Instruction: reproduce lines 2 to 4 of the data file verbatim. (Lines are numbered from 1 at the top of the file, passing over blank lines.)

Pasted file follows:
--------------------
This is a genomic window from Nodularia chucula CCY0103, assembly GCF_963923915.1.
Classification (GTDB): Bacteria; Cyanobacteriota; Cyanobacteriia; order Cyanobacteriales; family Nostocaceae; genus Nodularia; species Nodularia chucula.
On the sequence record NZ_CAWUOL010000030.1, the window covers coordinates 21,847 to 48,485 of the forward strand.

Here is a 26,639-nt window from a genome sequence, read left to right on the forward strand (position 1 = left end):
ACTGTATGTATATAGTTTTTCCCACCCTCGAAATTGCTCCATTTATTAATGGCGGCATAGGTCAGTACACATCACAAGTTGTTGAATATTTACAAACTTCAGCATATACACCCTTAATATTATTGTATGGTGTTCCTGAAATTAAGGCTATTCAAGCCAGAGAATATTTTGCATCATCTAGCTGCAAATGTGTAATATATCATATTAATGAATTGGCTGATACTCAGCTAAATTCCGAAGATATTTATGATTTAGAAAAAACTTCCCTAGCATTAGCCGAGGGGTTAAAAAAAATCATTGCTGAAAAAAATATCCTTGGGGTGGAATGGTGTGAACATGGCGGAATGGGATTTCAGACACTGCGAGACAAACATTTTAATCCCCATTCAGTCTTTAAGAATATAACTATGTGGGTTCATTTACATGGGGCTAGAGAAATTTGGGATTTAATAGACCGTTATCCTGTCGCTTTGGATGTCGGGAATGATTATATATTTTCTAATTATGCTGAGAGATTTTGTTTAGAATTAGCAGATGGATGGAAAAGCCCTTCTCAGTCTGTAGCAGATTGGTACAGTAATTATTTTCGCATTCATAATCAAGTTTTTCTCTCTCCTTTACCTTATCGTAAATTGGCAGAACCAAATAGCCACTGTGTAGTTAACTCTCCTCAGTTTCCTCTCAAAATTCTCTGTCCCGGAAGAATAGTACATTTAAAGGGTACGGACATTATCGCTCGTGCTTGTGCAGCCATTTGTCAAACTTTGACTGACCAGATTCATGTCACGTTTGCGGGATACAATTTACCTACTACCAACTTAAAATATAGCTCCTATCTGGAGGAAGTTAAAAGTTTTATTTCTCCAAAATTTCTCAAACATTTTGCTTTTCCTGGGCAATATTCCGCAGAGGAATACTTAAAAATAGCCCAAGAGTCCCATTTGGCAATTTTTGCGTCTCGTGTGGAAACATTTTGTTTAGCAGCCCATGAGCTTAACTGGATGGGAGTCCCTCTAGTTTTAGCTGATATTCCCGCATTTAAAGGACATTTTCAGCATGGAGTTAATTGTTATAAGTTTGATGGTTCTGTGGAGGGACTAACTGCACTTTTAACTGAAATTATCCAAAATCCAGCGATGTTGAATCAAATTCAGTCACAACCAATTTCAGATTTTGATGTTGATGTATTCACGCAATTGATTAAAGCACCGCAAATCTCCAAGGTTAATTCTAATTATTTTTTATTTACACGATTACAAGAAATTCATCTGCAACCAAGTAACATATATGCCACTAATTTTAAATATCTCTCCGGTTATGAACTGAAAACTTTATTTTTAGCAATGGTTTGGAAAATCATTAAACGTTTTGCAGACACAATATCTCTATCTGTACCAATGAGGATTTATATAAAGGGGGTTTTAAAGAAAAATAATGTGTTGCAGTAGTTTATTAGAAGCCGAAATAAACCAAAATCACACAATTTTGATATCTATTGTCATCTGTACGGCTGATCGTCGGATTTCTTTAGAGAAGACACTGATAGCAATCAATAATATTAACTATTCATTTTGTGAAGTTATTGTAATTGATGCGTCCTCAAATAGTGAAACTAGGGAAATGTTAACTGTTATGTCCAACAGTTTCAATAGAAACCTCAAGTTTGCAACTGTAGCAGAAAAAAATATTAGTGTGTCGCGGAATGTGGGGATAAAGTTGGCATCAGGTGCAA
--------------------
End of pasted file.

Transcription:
Classification (GTDB): Bacteria; Cyanobacteriota; Cyanobacteriia; order Cyanobacteriales; family Nostocaceae; genus Nodularia; species Nodularia chucula.
On the sequence record NZ_CAWUOL010000030.1, the window covers coordinates 21,847 to 48,485 of the forward strand.

Here is a 26,639-nt window from a genome sequence, read left to right on the forward strand (position 1 = left end):